BEDFORD — When seven Plymouth State students showed up in a surgical operating room, there was an extra arm there to help — a mechanical one.
The students were on a field trip at the Bedford Ambulatory Surgical Center as they worked toward earning their medical sales certificates.
Equipment costing close to $1 million helped guide surgeon Dr. Andrew Garber to demonstrate how robotics technology could make knee replacement surgery easier and more precise.
Scott Pelletier, with equipment maker Stryker, showed how results from a CT scan of the knee on video monitors helps guide the doctor operating a saw on the robotic-arm assisted equipment.
“Wherever the leg moves, the patient sneezes or coughs, the robotic arm is going to follow it,” Pelletier told students.
College learning and private industry intersected to give a richer picture of potential careers.
“It’s experiential learning,” said Robert Nadeau, a director at the university’s Professional Sales Institute, which works with corporate partners and takes in funding. “Getting out of the classroom, you learn by doing.”
His students aren’t required to take exams or write term papers. They are graded on such things as their elevator sales pitches.
Attending events such as the one in Bedford gives graduating students something to brag about when going out for their first post-college job interviews.
“I actually got to operate that robot, so now that employer is looking at this and going, ‘Wow, you may not have real experience, but you’ve got practical experience from the classroom,’” Nadeau said.
Senior Connor Robert, 22, of Bedford, said getting hands-on experience “that’s next level technology is a really cool experience” for a college student.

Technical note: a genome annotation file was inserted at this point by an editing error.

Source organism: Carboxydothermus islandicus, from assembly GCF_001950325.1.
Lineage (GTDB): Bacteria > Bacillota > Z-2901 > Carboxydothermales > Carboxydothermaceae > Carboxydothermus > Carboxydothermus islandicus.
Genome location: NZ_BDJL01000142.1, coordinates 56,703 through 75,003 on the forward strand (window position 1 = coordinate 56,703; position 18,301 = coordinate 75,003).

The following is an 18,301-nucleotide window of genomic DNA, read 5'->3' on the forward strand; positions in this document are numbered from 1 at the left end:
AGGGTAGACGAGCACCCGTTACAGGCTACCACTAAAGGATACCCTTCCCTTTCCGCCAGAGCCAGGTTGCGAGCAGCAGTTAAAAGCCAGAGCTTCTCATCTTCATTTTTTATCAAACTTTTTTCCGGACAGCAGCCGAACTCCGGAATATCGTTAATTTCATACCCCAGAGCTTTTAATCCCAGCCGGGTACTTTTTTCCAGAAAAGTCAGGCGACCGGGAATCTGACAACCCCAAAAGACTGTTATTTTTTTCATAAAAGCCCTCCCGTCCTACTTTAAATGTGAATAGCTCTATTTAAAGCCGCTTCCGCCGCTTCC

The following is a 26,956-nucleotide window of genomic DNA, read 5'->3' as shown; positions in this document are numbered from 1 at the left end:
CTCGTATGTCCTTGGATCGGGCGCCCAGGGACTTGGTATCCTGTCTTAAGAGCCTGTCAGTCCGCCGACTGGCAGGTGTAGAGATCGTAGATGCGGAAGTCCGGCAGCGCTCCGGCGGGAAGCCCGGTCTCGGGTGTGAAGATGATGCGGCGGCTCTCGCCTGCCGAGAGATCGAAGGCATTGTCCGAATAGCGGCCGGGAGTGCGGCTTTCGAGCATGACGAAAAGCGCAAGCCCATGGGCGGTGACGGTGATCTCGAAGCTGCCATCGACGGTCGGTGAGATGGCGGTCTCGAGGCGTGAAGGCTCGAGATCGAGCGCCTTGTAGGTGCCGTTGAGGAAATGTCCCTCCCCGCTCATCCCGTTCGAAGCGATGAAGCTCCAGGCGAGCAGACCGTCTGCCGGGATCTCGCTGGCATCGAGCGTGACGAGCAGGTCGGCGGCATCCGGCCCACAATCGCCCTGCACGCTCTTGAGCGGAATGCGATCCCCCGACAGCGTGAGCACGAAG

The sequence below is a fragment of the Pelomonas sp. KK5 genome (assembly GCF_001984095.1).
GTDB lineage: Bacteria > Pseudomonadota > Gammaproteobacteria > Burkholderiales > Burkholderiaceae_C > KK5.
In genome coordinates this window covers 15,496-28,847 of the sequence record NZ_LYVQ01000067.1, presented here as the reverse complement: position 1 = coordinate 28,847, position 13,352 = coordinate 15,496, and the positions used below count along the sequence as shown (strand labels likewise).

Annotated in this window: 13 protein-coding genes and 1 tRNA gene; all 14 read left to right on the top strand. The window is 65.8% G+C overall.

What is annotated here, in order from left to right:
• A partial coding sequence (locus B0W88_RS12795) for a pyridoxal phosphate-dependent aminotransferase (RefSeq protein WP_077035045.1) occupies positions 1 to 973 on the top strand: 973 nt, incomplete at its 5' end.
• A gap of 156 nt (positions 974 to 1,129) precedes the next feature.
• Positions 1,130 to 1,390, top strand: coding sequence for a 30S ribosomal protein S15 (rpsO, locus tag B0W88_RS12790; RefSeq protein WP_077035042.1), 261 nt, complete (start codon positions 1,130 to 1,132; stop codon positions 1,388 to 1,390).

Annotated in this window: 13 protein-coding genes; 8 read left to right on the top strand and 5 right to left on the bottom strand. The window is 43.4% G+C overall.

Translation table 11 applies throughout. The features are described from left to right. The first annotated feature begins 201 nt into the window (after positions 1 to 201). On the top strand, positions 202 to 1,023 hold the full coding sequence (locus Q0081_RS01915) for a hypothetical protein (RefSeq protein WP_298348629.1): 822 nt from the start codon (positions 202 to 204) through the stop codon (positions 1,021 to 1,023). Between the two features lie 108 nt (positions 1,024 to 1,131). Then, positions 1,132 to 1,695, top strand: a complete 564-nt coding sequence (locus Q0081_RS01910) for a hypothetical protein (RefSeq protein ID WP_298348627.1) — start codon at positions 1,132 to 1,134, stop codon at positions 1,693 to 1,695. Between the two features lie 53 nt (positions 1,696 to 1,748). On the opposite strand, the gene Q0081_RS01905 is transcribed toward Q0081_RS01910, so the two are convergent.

“I think a lot of college experiences are in the classroom based off tests and presentations, but this is really experiential, so If I came here and I ended up not liking it, and I didn’t think I was interested, maybe I’d go another route,” Robert said.
“Being able to get in-person and really hands-on with something is an amazing experience for any college student,” Robert said. “It really hones into the fact that I really want to do this.”
Classmate Jessica Mezquita said she wants to become a medical sales rep, preferably with Stryker.
“It was surreal. It’s 21st century robotics,” said Mezquita, 22, of Atkinson.
And it beats learning from a book.
“You get to learn in the moment rather than in the classroom, where you read about it in the textbook, and you’re just thinking about it,” she said. “I wonder how that is where right now we’re actually seeing it for the first time.”
Students are required to take five courses to earn their medical sales certificate.
Corporate sponsors “do help us with our curriculum and develop cases that we use,” said Nadeau, who’s also an instructor.
In a national collegiate sales competition in April, 70-plus Plymouth State students in its professional sales institute finished second among 60 other schools, Nadeau said.
Stryker employees at the demonstration said they weren’t allowed to comment, referring a reporter to a spokesperson who didn’t return a message seeking comment.
During a question-and-answer session, a student asked Garber what most annoyed him about sales reps.
“You can tell who ... already is successful because they’re not trying to convince you why their stuff is better,” Garber said. If someone “is really pushing me hard to convince me of something, then I probably don’t want it,” he said.
Nick Vailas, CEO of Bedford Ambulatory Surgical Center, said medical sales staff are in his operating rooms everyday wearing scrubs.
“I believe just about every time assisting in surgery,” said Vailas, a 1976 Plymouth State alum who sits on the president’s council.
Medical sales workers can make up to a few hundred thousand dollars “or higher” a year, Vailas said.
For the Plymouth State students, “it was important for them to see robotics in action,” Vailas said. “Robotics is playing a bigger role in surgery.”